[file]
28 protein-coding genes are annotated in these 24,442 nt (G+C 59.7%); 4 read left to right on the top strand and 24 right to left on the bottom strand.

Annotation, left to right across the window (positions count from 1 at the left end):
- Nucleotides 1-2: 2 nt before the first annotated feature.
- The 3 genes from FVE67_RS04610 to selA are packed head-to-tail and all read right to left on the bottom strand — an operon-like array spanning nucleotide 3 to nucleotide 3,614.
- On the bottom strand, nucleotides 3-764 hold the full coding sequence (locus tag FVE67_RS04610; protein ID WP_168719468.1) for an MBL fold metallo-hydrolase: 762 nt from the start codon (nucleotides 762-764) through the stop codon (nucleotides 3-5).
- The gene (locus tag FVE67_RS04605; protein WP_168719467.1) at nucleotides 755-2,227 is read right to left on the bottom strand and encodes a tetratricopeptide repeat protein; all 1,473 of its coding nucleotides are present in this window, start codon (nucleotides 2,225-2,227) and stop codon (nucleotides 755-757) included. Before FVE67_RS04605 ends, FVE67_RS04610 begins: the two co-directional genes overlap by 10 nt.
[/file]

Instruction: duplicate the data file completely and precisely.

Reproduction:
28 protein-coding genes are annotated in these 24,442 nt (G+C 59.7%); 4 read left to right on the top strand and 24 right to left on the bottom strand.

Annotation, left to right across the window (positions count from 1 at the left end):
- Nucleotides 1-2: 2 nt before the first annotated feature.
- The 3 genes from FVE67_RS04610 to selA are packed head-to-tail and all read right to left on the bottom strand — an operon-like array spanning nucleotide 3 to nucleotide 3,614.
- On the bottom strand, nucleotides 3-764 hold the full coding sequence (locus tag FVE67_RS04610; protein ID WP_168719468.1) for an MBL fold metallo-hydrolase: 762 nt from the start codon (nucleotides 762-764) through the stop codon (nucleotides 3-5).
- The gene (locus tag FVE67_RS04605; protein WP_168719467.1) at nucleotides 755-2,227 is read right to left on the bottom strand and encodes a tetratricopeptide repeat protein; all 1,473 of its coding nucleotides are present in this window, start codon (nucleotides 2,225-2,227) and stop codon (nucleotides 755-757) included. Before FVE67_RS04605 ends, FVE67_RS04610 begins: the two co-directional genes overlap by 10 nt.